Effect of Neurofeedback Facilitation on Poststroke Gait and Balance Recovery: A Randomized Controlled Trial

Neurology. 2021 May 25;96(21):e2587-e2598. doi: 10.1212/WNL.0000000000011989. Epub 2021 Apr 20.


Objective: To test the hypothesis that supplementary motor area (SMA) facilitation with functional near-infrared spectroscopy-mediated neurofeedback (fNIRS-NFB) augments poststroke gait and balance recovery, we conducted a 2-center, double-blind, randomized controlled trial involving 54 Japanese patients using the 3-meter Timed Up and Go (TUG) test.

Methods: Patients with subcortical stroke-induced mild to moderate gait disturbance more than 12 weeks from onset underwent 6 sessions of SMA neurofeedback facilitation during gait- and balance-related motor imagery using fNIRS-NFB. Participants were randomly allocated to intervention (28 patients) or placebo (sham: 26 patients). In the intervention group, the fNIRS signal contained participants' cortical activation information. The primary outcome was TUG improvement 4 weeks postintervention.

Results: The intervention group showed greater improvement in the TUG test (12.84 ± 15.07 seconds, 95% confidence interval 7.00-18.68) than the sham group (5.51 ± 7.64 seconds, 95% confidence interval 2.43-8.60; group difference 7.33 seconds, 95% CI 0.83-13.83; p = 0.028), even after adjusting for covariates (group × time interaction; F 1.23,61.69 = 4.50, p = 0.030, partial η2 = 0.083). Only the intervention group showed significantly increased imagery-related SMA activation and enhancement of resting-state connectivity between SMA and ventrolateral premotor area. Adverse effects associated with fNIRS-mediated neurofeedback intervention were absent.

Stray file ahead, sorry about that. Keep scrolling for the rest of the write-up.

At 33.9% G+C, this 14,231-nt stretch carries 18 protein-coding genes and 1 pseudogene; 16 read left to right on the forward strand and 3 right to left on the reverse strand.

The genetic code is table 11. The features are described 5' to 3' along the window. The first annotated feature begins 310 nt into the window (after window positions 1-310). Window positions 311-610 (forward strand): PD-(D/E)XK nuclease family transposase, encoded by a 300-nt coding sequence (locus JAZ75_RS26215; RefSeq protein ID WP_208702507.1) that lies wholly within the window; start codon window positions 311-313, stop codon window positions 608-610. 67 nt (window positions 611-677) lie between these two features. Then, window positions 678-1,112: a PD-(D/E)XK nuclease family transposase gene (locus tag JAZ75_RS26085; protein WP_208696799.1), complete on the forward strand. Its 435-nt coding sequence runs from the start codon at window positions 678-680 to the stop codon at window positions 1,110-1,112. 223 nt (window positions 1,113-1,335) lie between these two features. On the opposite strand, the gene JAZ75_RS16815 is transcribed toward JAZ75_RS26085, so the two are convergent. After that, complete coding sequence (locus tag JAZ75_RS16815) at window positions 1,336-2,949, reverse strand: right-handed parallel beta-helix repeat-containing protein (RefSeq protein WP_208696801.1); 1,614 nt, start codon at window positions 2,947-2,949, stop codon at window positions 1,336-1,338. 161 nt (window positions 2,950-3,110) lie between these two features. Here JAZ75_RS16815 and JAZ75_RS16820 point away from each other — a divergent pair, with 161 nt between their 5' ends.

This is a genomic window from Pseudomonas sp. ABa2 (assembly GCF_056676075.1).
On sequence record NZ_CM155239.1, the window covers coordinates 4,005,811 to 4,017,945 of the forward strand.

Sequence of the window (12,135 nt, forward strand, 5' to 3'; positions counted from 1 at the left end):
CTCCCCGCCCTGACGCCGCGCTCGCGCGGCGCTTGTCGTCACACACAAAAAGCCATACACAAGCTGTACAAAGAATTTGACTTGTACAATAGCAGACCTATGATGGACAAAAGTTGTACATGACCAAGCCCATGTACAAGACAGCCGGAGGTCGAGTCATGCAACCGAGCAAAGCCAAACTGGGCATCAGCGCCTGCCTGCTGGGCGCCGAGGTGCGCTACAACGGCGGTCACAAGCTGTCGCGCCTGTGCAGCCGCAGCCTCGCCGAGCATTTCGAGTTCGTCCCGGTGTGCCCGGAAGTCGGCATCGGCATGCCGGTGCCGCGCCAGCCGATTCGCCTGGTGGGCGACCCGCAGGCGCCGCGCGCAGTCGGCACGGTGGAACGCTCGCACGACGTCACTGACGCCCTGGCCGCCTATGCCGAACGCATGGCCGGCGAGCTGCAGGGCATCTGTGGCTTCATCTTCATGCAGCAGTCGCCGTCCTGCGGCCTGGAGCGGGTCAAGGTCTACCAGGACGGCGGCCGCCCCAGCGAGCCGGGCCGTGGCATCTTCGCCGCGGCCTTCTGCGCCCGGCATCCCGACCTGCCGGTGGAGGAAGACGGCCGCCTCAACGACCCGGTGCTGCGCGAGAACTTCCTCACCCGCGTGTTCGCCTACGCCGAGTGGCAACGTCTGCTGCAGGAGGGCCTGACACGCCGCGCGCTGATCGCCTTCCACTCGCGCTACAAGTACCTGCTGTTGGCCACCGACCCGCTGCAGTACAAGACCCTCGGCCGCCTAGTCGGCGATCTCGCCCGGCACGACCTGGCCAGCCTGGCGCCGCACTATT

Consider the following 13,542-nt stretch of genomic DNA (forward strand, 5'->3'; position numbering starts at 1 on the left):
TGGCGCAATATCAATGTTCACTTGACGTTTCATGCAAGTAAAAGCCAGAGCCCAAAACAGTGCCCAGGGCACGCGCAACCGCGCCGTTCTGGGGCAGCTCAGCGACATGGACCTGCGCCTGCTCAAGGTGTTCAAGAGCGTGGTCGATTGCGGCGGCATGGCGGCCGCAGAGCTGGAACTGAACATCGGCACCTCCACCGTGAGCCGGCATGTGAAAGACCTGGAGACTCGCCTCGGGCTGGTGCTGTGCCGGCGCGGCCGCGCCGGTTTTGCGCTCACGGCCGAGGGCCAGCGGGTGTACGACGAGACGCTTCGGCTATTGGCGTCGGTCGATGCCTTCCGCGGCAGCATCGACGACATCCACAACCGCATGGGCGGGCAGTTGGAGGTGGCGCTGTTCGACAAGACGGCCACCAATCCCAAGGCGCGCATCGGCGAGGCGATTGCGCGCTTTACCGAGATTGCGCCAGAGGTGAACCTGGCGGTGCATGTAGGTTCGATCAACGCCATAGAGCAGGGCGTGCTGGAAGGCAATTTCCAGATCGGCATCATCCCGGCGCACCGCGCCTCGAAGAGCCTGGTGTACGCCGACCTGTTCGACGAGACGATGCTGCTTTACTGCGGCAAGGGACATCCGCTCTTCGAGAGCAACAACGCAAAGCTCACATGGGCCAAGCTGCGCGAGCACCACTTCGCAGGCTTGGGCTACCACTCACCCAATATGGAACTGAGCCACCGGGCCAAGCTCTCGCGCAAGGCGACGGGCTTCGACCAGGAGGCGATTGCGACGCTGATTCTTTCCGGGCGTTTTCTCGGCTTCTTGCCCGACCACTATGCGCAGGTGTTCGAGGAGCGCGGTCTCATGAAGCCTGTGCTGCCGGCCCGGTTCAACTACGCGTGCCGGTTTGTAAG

Conclusion: SMA facilitation during motor imagery using fNIRS neurofeedback may augment poststroke gait and balance recovery by modulating the SMA and its related network.

Classification of evidence: This study provides Class III evidence that for patients with gait disturbance from subcortical stroke, SMA neurofeedback facilitation improves TUG time (UMIN000010723 at UMIN-CTR; umin.ac.jp/english/).

Publication types

  • Randomized Controlled Trial
  • Research Support, Non-U.S. Gov't

MeSH terms

  • Adult
  • Aged
  • Double-Blind Method
  • Female
  • Gait
  • Gait Disorders, Neurologic / etiology
  • Gait Disorders, Neurologic / rehabilitation*
  • Humans
  • Imagination
  • Male
  • Middle Aged
  • Motor Cortex / physiopathology
  • Neurofeedback / methods*
  • Postural Balance / physiology*
  • Recovery of Function / physiology*
  • Spectroscopy, Near-Infrared / methods
  • Stroke Rehabilitation / methods*

Associated data

  • JPRN/UMIN000010723